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New Year's resolutions and recycling
A primer on recycling as we wrap up the holidays and head into a new year.
WRITTEN BY :   Lars Clutterham, Contributor

DOWNEY – Christmas has come and gone again, and whether you experienced euphoria or exhaustion, it’s time to move on to the promise and/or apprehension of another new year.
The New Year is customarily a time for reassessment and recommitment, and, with all the refuse, rubbish, waste, litter, scrap, dross, chaff, flotsam, jetsam and other debris that Christmas generates, there could not be a more appropriate time to review recycling. Whether you’re an inveterate recycler or are just wondering what to do with all the Christmas leftovers, let’s begin to take a closer look at what actually should be recycled.
As briefly mentioned in last week’s article concerning Christmas recycling, some materials are unexpectedly NOT suitable for recycling, such as grease-contaminated cardboard. The same is true–and this may come as a big surprise–for paper drinking cups, most of which are plastic coated, and are therefore inappropriate for either recycling or composting. According to Global Green USA, if the 58 billion paper cups used in the US per year were recycled, “645,000 tons of waste would be diverted from landfills each year,” reducing greenhouse gas emissions by the equivalent of removing 450,000 passenger cars from the road. In fact, one goal of Starbucks, which has been working since 2008 to develop recyclable cups, is “to ensure 100 percent of its cups are reusable or recyclable by 2015.”
Those still around from the World War II era remember a time when much was in short supply due to the war effort and rationing was the order of the day. Folks from that generation know from experience what’s it’s like to recycle rubber and tin cans, as well as other metals. Nowadays, aluminum especially is a prime candidate for recycling. In California, the consumer has the option to redeem aluminum cans for reimbursement of the CRV (California Redemption Value) paid when the containers were purchased. Aluminum is highly recyclable, costing a mere 5% of the initial cost of mining and processing to reuse.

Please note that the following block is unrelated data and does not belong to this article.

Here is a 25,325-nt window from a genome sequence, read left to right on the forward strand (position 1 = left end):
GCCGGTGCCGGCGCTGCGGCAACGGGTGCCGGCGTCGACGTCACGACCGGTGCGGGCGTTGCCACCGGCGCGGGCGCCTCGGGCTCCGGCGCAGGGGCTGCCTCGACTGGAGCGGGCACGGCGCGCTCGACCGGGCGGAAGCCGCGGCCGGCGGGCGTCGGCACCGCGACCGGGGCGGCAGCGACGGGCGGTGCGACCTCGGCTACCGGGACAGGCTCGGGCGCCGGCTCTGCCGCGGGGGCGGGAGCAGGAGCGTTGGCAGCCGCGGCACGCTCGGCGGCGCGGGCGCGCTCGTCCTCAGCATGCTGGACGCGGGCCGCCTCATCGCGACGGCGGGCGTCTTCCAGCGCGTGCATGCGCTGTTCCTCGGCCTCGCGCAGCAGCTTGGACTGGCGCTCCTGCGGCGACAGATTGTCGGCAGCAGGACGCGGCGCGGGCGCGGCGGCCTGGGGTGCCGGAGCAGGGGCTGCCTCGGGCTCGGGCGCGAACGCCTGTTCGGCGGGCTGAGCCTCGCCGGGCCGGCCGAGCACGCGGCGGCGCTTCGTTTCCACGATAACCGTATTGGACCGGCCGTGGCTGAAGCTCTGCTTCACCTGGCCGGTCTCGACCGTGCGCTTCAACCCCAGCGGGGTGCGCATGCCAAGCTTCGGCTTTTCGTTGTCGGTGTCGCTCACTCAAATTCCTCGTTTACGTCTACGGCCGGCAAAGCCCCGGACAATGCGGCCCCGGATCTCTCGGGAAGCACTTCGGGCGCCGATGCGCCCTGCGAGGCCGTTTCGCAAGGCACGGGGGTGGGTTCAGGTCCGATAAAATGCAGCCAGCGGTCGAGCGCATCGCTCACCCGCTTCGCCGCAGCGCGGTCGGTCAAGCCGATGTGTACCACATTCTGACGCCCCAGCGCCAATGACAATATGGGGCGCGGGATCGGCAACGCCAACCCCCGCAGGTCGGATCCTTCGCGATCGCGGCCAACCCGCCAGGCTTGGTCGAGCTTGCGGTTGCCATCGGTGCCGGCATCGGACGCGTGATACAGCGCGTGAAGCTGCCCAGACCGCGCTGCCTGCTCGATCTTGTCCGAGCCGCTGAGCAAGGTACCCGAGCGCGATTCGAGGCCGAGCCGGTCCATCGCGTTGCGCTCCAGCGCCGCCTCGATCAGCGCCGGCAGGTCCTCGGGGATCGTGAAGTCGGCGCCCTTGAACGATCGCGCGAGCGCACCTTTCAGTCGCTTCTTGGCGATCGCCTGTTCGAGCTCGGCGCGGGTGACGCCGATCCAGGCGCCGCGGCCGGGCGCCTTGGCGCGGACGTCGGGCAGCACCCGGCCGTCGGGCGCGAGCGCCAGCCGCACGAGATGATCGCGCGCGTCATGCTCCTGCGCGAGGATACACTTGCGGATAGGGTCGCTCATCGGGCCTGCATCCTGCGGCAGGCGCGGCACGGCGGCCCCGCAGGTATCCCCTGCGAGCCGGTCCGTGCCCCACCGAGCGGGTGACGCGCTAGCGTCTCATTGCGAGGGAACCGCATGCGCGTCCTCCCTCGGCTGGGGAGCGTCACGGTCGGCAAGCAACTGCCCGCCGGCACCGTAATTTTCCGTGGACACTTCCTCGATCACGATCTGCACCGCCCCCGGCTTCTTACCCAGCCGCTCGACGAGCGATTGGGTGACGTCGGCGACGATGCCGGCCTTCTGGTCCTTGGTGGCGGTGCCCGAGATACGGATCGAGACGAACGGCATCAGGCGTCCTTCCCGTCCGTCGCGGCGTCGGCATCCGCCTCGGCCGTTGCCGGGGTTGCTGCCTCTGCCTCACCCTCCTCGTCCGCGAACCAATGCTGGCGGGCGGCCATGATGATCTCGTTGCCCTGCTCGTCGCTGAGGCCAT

So what exactly should be recycled? There’s a great deal of information out there on this topic, but first it’s necessary to look at the big picture and how it impacts our own recycling process in Downey. First of all, recycling is market driven. There must be profitable outlets for recycled materials in order for recycling to be viable. Not only is this wisdom generally obvious, but it’s also the operating principle for Downey Area Recycling & Transfer (DART), where much of Downey’s residential waste is processed through the joint cooperation of CalMet Services and the Sanitation Districts of Los Angeles County .
The second principle at work here also relates ultimately to profitability, but has to do with the mechanics of sorting through the single-source recyclable materials that arrive at DART from Downey’s blue residential recycling bins. Specifically, your recycling is sorted on conveyor belts by a crew of about a dozen to eighteen workers. Consequently, the big items–and the big-ticket items–will get precedence, as your recyclable material travels down those conveyor belts looking for its second life–or possibly a trip to the landfill, its final resting place.
Below, to conclude this week’s article, is the CalMet website list of recyclables. This list is in actuality little more than a point of departure for the complexities of what’s really worth recycling. And we’ll examine these in much greater detail in upcoming columns.

Aluminum cans and foil
Bottle caps
Magazines and brochures
Newspapers
Wrapping paper
Phonebooks
Cardboard
Cereal boxes (absent inner lining)
Egg cartons (cardboard only)
Juice and milk cartons
Tin cans
Unsoiled foam cups/plates
Glass bottles and jars
Junk mail
Metal Coat Hangers
Plastics

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Published: December 27, 2012 – Volume 11 – Issue 37



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